's congregation has decided to sell the property and attend in Bryn Mawr instead, and the effect will extend well beyond the walls of both buildings.
The 1-acre church property at Essex and Price avenues will go on the market within a week for an asking price of $1.7 million, said Narberth real estate agent John Duffy.
Members voted just before Easter to merge with another church and were soon welcomed by St. Luke, said Narberth UMC pastor Lydia Munoz.
The United Methodist Church will discontinue the Narberth charter in May 2013, which means services must end by then. St. Luke pastor David Tatgenhorst said he expects the changeover to happen close to February 2013.
A Narberth congregation that used to number in the hundreds has dwindled to about a dozen regular attendees, Munoz said. A new, more progressive congregation called Plumbline began in the church in 2009 and has about 30 to 40 regular attendees.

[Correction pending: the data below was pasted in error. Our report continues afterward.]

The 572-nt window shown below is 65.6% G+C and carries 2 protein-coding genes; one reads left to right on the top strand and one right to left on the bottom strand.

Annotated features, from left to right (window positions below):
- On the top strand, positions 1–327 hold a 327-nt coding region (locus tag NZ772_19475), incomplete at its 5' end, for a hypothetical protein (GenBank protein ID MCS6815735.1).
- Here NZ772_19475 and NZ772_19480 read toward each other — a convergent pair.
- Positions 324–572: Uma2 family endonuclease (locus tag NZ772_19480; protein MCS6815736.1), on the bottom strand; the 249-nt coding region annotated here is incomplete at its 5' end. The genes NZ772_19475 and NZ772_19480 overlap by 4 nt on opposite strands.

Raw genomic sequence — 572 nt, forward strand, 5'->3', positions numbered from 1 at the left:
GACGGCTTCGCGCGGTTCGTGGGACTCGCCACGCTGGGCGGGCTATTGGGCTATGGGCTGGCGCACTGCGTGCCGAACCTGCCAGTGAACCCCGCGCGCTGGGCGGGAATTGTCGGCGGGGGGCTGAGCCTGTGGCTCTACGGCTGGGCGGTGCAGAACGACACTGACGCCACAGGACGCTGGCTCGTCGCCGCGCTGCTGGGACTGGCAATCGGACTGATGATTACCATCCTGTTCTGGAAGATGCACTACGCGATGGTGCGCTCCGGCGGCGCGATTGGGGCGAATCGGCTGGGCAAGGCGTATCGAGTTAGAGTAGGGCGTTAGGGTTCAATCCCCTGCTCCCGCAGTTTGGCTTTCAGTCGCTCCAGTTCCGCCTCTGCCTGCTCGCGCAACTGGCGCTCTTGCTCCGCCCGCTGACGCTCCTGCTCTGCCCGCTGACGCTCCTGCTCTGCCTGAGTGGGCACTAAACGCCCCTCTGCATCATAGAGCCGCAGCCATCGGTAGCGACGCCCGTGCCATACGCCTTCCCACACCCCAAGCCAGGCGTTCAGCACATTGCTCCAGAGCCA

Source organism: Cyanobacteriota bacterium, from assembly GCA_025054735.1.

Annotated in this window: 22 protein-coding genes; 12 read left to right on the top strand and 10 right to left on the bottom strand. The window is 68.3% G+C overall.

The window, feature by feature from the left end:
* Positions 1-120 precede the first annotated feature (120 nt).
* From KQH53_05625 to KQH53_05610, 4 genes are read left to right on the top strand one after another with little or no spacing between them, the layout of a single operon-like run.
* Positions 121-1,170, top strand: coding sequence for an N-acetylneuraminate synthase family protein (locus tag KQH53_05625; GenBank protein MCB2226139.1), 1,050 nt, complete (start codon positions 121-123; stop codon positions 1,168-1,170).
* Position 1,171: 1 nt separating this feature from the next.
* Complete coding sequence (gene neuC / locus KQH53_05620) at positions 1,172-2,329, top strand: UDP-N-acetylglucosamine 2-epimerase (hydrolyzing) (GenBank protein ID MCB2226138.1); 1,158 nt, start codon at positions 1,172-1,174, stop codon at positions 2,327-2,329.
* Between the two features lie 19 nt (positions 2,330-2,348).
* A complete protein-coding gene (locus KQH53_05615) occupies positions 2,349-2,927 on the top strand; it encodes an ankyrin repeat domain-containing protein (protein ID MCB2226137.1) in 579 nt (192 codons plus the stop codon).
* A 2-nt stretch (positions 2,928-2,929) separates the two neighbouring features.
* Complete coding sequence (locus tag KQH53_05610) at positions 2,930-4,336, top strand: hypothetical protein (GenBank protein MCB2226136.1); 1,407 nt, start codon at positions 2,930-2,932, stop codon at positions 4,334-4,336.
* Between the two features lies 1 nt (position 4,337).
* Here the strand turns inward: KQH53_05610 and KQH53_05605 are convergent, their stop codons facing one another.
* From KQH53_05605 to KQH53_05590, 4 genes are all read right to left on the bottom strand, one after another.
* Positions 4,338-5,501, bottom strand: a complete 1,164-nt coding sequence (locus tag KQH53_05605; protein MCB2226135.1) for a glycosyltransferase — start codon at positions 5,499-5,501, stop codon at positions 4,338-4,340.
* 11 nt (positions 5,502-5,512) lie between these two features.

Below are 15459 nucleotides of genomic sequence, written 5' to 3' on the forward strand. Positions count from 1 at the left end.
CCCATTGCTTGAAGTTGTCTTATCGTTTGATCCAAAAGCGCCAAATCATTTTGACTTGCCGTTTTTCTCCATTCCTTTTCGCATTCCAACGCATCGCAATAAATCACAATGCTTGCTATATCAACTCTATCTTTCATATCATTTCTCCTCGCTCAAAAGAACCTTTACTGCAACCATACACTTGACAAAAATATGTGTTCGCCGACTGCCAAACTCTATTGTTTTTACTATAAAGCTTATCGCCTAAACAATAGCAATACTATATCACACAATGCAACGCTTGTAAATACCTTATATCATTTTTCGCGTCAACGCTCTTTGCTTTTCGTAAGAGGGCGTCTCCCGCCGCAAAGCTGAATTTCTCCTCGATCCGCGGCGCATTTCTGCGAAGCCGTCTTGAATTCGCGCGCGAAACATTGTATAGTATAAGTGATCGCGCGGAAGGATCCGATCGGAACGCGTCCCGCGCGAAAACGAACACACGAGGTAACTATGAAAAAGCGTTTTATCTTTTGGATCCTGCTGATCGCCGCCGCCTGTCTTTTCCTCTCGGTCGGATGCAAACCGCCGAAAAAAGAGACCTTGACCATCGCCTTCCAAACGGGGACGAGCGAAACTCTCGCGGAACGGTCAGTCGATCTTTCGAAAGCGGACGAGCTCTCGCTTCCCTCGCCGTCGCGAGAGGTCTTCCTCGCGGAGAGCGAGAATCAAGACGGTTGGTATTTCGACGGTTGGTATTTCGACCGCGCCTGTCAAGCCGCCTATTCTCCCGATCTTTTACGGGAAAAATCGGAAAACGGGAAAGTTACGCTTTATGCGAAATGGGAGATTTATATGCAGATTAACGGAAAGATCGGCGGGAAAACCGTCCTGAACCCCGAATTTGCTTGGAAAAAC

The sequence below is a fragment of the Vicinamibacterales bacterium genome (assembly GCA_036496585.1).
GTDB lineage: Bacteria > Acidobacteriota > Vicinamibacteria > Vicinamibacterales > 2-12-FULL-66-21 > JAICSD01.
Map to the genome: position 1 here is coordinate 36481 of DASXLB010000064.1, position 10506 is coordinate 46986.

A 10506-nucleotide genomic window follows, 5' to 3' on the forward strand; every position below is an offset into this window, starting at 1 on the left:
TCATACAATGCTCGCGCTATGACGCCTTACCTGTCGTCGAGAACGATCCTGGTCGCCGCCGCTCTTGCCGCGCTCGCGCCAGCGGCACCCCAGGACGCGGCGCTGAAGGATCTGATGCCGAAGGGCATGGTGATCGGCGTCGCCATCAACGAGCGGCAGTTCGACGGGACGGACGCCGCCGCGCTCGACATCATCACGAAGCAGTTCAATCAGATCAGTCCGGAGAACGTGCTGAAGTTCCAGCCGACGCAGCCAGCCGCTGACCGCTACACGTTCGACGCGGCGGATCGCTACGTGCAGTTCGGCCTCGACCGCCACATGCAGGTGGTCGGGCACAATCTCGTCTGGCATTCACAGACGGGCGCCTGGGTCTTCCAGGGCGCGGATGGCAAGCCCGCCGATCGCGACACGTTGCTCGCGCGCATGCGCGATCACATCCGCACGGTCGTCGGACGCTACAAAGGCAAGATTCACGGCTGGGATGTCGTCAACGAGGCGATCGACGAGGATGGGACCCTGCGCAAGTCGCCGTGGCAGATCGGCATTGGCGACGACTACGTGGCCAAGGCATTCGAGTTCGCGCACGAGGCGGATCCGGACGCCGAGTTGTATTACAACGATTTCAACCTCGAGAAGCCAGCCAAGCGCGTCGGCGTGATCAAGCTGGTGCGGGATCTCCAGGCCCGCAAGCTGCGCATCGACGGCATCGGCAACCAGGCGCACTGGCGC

Munoz is pastor to both congregations; at St. Luke, she will conduct separate services for Plumbline while members of the original congregation can join their St. Luke counterparts for Tatgenhorst's services.
About 75 percent of all Narberth congregation members, Munoz said, are planning to make the eventual switch to St. Luke, which stands three miles away.